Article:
My understanding on this is very rudimentary, so please correct me if I'm wrong. I don't think the organisms would lack DNA but rather be arsenic-based DNA which would be the first of its kind. To date I think all known life forms have phosphorus-base DNA.

That's my understanding also, and hence why I am very keen to find out what the announcement is.

I for one welcome my arsenic-based overloads...

Cheers,

Event Horizon

Wed, 01 Dec 2010 08:58:22 UTC | #556467

Schrodinger's Cat's Avatar Comment 10 by Schrodinger's Cat

The item in Astrobio leaves me somewhat puzzled.

They claim that finding a microbe that only used arsenic would indicate "that life evolved twice". Yet only two paragraphs before that, they say " have any of the Mono Lake organisms become so enamored of arsenic that they have found a way to incorporate it into their basic biological structures in place of phosphorus? ".....which implies an organism evolving to prefer arsenic to phosphorus. Clearly that is not the same as life evolving twice.

Wed, 01 Dec 2010 09:07:44 UTC | #556470

mmurray's Avatar Comment 11 by mmurray

Comment 10 by Schrodinger's Cat :

Clearly that is not the same as life evolving twice.

I was wondering about this as well. Maybe they are just going to argue that it could have evolved directly to arsenic instead of going via phosphorus ? I guess we just have to wait and see.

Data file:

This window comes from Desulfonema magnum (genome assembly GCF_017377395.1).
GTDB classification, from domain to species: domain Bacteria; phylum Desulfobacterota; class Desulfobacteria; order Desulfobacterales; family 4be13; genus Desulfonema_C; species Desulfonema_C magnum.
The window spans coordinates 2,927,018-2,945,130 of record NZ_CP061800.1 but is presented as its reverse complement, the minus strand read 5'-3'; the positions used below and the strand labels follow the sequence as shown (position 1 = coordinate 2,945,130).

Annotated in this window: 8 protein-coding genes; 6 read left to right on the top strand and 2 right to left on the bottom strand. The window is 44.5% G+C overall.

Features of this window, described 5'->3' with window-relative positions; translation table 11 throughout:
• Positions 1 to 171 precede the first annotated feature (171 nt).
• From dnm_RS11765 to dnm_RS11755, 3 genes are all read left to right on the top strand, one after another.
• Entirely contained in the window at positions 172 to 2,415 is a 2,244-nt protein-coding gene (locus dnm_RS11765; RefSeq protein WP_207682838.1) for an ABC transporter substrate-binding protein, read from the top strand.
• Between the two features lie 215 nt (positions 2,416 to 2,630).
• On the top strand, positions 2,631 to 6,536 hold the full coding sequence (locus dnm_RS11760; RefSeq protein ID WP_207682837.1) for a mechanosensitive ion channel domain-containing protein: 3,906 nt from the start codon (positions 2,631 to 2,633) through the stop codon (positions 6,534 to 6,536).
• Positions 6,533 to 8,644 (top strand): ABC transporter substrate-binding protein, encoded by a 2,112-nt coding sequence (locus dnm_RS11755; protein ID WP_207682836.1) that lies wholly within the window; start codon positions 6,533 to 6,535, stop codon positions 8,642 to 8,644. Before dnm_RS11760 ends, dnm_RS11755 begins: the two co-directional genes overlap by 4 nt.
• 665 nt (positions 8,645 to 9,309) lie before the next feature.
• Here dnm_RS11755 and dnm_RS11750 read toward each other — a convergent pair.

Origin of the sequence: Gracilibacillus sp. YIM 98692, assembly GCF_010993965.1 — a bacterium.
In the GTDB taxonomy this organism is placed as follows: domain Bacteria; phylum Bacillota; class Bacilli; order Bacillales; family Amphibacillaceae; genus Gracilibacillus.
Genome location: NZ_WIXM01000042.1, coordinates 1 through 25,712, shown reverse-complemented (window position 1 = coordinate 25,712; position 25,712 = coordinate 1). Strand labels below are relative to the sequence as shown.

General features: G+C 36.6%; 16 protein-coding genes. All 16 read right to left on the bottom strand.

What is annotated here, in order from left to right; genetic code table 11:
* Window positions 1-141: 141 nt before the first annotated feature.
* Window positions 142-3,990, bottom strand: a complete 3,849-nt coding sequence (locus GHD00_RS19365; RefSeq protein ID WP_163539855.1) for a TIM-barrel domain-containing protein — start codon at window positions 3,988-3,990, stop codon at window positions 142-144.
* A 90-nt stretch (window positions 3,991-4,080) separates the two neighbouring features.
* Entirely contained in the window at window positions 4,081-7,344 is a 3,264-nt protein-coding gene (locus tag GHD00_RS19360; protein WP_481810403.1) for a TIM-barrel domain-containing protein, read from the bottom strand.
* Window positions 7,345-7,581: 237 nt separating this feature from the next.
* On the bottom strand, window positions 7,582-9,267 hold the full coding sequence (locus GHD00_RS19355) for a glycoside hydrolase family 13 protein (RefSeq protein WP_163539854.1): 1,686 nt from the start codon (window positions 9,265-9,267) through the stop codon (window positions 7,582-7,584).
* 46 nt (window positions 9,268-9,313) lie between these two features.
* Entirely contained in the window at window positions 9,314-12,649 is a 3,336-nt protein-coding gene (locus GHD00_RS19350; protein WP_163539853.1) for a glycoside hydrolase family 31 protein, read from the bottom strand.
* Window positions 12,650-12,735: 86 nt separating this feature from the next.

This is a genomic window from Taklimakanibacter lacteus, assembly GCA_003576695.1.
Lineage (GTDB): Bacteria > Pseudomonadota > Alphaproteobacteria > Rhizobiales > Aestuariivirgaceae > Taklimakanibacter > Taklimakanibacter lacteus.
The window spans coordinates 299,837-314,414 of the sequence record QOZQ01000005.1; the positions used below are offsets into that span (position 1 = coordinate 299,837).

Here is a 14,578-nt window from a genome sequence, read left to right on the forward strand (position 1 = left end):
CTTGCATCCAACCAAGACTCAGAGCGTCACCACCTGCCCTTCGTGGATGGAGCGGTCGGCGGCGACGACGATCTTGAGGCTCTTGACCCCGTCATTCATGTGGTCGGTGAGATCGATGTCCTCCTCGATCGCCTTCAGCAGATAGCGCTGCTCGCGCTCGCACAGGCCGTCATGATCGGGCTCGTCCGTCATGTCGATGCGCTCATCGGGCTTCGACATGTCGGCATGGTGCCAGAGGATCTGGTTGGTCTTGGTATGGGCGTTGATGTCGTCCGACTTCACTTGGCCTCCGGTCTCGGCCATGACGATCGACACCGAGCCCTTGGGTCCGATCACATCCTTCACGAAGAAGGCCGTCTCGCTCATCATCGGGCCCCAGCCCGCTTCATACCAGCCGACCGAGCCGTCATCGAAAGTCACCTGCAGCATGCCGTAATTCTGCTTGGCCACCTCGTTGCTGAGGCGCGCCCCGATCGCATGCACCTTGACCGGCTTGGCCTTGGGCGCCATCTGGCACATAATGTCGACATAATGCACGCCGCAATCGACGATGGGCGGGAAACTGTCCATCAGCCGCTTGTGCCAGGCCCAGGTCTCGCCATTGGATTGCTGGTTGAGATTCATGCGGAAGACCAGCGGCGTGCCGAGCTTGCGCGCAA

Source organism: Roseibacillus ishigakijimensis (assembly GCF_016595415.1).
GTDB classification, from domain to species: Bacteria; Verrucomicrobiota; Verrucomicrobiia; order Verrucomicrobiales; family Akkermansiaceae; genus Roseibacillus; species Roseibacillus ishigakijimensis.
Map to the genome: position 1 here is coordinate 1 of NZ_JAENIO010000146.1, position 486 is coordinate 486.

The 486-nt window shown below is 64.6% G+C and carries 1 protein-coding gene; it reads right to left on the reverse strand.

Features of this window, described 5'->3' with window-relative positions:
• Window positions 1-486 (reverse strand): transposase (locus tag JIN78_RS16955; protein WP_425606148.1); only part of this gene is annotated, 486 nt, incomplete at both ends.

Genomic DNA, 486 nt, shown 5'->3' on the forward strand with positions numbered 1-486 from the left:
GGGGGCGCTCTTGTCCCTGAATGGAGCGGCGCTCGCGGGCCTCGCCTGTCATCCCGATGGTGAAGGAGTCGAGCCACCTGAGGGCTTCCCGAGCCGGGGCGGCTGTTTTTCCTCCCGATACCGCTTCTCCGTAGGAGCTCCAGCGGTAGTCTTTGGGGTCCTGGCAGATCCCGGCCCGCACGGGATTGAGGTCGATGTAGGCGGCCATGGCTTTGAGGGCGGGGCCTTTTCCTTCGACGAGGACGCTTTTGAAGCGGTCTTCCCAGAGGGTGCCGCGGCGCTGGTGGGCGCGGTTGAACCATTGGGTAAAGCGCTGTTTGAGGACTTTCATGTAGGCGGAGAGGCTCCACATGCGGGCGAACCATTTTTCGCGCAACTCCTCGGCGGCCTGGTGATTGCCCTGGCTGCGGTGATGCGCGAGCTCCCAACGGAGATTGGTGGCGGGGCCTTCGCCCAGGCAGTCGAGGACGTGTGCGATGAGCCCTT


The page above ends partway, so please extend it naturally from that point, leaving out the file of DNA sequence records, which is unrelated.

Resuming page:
Michael

Wed, 01 Dec 2010 10:02:20 UTC | #556494

event_horizon's Avatar Comment 12 by event_horizon

Comment 10 by Schrodinger's Cat : .....which implies an organism evolving to prefer arsenic to phosphorus. Clearly that is not the same as life evolving twice.

Yes, I was puzzled by this also. Perhaps it just suggests that their research wasn't clear enough at the time for them to do much more than hedge their bets.

Wed, 01 Dec 2010 10:04:25 UTC | #556496

legal9ball's Avatar Comment 13 by legal9ball

Comment 10 by Schrodinger's Cat :

The item in Astrobio leaves me somewhat puzzled. They claim that finding a microbe that only used arsenic would indicate "that life evolved twice". Yet only two paragraphs before that, they say " have any of the Mono Lake organisms become so enamored of arsenic that they have found a way to incorporate it into their basic biological structures in place of phosphorus? ".....which implies an organism evolving to prefer arsenic to phosphorus. Clearly that is not the same as life evolving twice.

That was one of two possible outcomes of the research. The other was that the organism never used phosphorus "in the first place."

Wed, 01 Dec 2010 10:28:15 UTC | #556505

AtheistEgbert's Avatar Comment 14 by AtheistEgbert

The research isn't clear by what I read. But I suppose the consequences might be huge. If phosphorus is an essential part of DNA, and this life form uses arsenic, then it means we potentially have evidence of biogenesis within a unique environment.

It could mean evidence that life is created in such environments. All that is required is a chemical rich lake.

Of course, more evidence and analysis is required for such a claim.

Wed, 01 Dec 2010 10:44:14 UTC | #556515

PurplePanda's Avatar Comment 15 by PurplePanda

I find it unlikely that life only started once. I mean if the chance of life starting per unit time per unit volume was say 1 in a 1,000,000 (obviously it'd be higher, but for arguments sake) then you'd expect life to start once per 1000 seconds if you had 1000 volumes, or once per 1,000,000 seconds if you had 1 volume etc. But if the time*volume wasn't 1,000,000, you wouldn't expect it to only happen once. Maybe zero, maybe 100, maybe anything else.